After five days of hospitalization for treatment of COVID-19, North Carolina Treasurer Dale Folwell has, thankfully, been released from the hospital. News reports indicate that he will continue to recover from home.
While all of us are grateful for the Treasurer’s recovery, I can’t help but wonder: would my 8-year-old asthmatic son survive such a diagnosis? Would my mother, who consistently struggles with respiratory issues, be as fortunate? Would she have access to a ventilator if it were necessary?
I want to see my students, who are seniors in high school, have the opportunity to walk across the stage. I want to see my own son walk. I want his grandmother to be there.
While it’s tempting to simply let this matter drop given the unfortunate personal suffering Treasurer Folwell has had to endure, the fact remains that this is the same man who, in his role as leader of the State Health Plan, has admonished state employees and educators to be “watchdogs” and take “control of your medical costs – Be a smart health care consumer” so as not to unnecessarily and irresponsibly burden taxpayers.
Many people have been unduly complacent when it comes to social distancing and heeding the directives of public health experts during the current crisis, but when one of those people is an important state leader – especially one responsible for overseeing the State Health Plan – it merits additional scrutiny.
Where did Treasurer Folwell go when he proceeded with a “long-planned trip with his son” in the midst of a global pandemic?
Just how many people did he expose to the virus when he still showed up to work while displaying symptoms, including the reporters with whom he met to discuss the economic impacts on the State Retirement Plan? Three of his staff members have since been diagnosed with the illness. Did they contract it from their boss?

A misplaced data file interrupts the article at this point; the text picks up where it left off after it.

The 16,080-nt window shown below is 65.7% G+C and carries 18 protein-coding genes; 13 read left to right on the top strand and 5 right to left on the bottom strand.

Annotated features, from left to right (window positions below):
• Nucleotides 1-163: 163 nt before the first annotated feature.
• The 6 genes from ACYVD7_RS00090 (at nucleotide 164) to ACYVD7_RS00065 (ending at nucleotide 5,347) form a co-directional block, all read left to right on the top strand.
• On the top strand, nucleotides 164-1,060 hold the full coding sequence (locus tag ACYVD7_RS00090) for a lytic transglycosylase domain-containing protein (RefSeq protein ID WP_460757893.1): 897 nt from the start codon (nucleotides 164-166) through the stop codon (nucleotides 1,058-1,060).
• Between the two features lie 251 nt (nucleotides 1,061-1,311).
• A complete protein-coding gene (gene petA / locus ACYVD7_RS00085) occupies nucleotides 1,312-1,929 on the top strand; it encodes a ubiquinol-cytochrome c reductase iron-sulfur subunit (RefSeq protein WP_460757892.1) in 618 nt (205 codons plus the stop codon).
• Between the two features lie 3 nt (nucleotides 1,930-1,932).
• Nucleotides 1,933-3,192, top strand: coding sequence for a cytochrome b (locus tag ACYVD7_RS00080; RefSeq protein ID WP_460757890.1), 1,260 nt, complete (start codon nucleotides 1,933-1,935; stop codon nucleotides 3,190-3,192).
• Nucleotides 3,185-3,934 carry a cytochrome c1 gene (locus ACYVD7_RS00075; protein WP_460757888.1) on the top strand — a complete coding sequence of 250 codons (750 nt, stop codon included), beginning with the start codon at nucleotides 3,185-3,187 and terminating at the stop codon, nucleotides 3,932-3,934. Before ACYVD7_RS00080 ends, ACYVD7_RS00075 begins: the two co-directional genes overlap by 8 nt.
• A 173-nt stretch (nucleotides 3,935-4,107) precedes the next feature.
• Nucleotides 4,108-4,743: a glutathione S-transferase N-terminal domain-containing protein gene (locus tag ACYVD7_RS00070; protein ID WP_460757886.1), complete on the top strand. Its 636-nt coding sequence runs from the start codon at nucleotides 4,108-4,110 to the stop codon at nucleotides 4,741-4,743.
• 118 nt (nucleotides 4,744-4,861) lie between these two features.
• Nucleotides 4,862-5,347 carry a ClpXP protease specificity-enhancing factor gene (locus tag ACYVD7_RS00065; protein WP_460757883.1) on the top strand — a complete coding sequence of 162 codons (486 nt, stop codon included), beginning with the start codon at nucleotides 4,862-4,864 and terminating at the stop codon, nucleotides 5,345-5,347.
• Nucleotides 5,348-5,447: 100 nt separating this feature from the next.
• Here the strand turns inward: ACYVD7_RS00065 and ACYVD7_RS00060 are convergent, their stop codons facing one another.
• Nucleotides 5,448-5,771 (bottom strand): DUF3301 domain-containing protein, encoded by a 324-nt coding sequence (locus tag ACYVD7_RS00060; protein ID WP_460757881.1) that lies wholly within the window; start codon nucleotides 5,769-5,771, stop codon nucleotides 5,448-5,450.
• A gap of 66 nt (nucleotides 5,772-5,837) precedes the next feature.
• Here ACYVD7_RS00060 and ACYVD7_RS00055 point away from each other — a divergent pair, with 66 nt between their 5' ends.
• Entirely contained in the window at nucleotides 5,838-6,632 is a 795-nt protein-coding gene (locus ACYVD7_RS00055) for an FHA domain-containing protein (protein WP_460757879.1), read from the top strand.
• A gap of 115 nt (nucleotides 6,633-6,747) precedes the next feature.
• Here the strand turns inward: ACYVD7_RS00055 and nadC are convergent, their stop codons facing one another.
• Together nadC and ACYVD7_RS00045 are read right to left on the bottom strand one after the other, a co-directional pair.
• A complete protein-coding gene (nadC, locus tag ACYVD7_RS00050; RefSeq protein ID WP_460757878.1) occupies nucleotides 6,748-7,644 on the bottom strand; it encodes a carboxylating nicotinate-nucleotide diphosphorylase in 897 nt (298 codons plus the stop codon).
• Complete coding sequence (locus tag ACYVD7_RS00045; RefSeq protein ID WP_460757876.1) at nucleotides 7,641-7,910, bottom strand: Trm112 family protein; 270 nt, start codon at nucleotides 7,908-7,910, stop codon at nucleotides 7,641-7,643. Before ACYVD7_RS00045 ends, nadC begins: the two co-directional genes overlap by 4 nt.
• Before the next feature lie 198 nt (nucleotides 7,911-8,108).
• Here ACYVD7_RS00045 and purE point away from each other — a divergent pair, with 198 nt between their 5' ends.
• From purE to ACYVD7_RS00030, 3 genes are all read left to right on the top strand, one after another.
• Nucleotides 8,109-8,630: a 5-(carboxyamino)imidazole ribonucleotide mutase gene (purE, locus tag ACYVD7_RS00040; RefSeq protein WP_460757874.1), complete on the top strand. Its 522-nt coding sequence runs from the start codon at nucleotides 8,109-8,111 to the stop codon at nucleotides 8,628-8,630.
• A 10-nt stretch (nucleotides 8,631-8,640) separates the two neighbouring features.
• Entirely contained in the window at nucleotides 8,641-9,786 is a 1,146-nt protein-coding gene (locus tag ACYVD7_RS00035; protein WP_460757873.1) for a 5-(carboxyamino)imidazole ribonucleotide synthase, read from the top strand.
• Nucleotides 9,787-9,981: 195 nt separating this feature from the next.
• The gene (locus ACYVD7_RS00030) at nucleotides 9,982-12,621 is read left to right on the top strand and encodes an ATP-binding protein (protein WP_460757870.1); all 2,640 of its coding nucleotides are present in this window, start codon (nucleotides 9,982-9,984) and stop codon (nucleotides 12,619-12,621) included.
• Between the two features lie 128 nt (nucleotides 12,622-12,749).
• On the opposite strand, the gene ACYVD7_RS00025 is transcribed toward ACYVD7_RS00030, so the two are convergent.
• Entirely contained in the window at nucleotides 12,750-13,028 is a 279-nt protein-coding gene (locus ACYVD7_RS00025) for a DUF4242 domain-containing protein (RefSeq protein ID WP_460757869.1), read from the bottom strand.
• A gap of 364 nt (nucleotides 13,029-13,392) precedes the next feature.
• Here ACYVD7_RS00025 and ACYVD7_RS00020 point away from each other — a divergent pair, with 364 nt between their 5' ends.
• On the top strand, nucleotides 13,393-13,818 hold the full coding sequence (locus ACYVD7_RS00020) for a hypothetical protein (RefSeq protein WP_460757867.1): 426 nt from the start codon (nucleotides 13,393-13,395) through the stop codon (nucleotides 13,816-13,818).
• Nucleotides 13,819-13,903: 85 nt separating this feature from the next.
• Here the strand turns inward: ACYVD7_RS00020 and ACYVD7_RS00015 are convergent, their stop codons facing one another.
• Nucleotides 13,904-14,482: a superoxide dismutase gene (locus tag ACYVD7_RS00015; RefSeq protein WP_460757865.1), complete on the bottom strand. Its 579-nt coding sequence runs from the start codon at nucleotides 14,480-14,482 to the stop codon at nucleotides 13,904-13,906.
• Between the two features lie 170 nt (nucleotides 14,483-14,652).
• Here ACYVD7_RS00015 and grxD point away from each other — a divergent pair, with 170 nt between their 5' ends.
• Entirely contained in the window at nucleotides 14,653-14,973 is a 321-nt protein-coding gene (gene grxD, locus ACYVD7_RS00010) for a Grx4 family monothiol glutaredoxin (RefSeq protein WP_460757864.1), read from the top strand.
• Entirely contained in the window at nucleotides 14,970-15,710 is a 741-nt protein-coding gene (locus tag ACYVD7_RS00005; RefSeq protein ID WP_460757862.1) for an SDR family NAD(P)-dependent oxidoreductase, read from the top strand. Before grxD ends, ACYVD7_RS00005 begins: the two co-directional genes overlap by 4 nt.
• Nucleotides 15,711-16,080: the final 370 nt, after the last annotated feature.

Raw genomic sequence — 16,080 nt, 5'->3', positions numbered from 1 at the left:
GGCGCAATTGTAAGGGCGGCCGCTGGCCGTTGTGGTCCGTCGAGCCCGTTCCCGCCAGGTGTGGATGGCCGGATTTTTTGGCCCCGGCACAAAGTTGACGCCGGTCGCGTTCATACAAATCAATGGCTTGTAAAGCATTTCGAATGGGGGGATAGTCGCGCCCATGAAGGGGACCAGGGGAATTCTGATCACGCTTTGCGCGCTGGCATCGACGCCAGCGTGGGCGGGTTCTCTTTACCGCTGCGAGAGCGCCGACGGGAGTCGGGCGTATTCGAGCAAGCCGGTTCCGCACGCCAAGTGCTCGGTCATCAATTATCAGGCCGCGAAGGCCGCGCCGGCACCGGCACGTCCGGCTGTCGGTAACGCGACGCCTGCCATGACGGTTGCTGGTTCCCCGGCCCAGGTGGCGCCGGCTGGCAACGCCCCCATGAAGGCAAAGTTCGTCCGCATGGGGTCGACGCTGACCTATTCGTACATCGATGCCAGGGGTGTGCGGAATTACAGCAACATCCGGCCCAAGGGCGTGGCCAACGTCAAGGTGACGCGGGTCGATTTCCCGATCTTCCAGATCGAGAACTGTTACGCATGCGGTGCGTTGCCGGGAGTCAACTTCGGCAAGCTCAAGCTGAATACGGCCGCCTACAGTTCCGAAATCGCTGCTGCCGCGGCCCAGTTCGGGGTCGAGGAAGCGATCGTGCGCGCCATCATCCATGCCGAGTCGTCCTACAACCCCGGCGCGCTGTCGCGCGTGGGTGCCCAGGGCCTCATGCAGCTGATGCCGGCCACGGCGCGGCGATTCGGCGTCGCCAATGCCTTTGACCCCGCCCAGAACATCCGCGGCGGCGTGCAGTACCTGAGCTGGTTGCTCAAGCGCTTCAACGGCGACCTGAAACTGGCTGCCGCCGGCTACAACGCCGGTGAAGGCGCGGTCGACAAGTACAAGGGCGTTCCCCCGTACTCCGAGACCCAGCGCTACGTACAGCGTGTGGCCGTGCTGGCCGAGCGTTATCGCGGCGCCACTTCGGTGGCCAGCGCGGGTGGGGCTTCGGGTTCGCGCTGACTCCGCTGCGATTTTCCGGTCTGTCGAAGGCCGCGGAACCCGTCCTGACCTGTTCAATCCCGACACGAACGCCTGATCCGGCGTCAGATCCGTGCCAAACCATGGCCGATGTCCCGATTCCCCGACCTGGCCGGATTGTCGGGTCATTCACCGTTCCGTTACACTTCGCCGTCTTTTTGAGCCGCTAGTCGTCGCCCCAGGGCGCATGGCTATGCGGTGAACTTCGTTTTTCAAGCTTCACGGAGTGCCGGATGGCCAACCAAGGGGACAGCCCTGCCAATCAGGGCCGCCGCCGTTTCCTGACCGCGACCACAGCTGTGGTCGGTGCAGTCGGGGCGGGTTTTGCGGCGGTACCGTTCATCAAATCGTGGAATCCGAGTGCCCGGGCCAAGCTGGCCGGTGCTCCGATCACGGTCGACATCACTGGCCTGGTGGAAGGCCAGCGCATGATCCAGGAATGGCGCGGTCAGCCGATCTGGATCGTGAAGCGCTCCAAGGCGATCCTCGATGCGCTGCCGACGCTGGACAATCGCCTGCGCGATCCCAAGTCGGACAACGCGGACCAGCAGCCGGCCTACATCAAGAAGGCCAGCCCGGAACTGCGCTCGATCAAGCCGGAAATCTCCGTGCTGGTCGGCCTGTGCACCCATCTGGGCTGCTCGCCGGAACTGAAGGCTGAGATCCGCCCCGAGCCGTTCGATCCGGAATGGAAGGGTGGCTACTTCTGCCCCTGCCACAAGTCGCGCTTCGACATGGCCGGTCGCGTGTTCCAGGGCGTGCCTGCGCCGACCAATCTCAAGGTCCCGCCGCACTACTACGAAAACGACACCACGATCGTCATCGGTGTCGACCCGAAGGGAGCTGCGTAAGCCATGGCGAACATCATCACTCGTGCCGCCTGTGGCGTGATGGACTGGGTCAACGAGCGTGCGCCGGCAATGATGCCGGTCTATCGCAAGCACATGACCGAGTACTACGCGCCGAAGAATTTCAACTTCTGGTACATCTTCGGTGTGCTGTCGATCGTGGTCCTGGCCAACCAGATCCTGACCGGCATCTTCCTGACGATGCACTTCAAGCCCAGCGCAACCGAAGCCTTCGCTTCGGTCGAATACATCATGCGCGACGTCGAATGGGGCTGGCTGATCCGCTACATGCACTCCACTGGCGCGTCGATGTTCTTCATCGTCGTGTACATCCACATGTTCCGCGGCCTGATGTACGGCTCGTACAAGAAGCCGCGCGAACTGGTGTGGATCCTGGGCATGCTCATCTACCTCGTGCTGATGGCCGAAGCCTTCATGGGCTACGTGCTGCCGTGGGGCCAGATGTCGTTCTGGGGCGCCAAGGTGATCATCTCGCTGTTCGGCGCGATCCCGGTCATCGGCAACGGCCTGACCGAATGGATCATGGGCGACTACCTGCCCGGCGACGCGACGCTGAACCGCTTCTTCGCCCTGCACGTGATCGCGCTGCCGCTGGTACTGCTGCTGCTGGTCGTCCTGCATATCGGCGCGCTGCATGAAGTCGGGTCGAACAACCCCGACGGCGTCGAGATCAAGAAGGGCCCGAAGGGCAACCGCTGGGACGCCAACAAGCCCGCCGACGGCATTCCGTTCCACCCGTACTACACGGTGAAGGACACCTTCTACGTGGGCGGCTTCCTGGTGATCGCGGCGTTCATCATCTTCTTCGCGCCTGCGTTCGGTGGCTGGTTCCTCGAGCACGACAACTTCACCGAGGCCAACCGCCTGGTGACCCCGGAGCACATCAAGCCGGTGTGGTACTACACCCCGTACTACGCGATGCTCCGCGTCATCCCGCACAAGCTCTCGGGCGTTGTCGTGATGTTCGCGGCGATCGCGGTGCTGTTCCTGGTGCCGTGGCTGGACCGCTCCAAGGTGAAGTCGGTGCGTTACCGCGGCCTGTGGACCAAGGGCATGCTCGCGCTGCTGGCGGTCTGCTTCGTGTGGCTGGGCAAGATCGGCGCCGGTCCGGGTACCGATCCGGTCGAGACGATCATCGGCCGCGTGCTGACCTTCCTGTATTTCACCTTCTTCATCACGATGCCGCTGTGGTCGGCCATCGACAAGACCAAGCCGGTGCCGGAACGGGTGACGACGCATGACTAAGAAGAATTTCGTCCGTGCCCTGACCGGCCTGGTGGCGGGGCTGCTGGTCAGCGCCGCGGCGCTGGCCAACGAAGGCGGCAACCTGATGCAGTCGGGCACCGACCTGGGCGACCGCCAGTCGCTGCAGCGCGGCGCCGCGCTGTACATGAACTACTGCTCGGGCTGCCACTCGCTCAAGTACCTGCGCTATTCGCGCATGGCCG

Treasurer Folwell is also the person who launched the controversial “Clear Pricing Project” – an effort that ended up placing over 700,000 state and public school employees, retirees, and their dependents in an uncomfortable “no man’s land” last year as he tried to force hospitals, like the hospital at which he was treated for COVID-19, to adopt a transparent and reduced pricing schedule. His insistence on transparency should not be limited to the places he seeks care, but should also apply to sharing more details about his trip that perhaps initiated his need for care.
In 2018, Treasurer Folwell reformatted the health insurance cards of state employees and educators to read “Paid for by YOU and other NC Taxpayers.” It would have been nice if he had taken his own words into account throughout his recent series of questionable choices.
To be fair, there was no “stay at home” directive when Treasurer Folwell chose to travel with his son, but the COVID-19 crisis had erupted worldwide and had already established a firm beachhead in the United States. It should not have taken an explicit order from our government for a top public official to act responsibly for himself, his staff, and for the residents of the state he was elected to serve.
For someone who has dedicated much of his political career to championing small government and personal responsibility, and whose job it is to manage risk, the hypocrisy of these lapses in judgement cannot go unchallenged, and is consistent with Folwell’s calls for transparency and watchdogs.
Let’s hope he is soon fully recovered and able to deliver a message urging all North Carolinians to take seriously the need for us to work together by keeping apart.
Stay home folks.
Kim Mackey is a veteran Wake County public school teacher and the author of the blog educatED Policy.
Our stories may be republished online or in print under Creative Commons license CC BY-NC-ND 4.0. We ask that you edit only for style or to shorten, provide proper attribution and link to our web site. Please see our republishing guidelines for use of photos and graphics.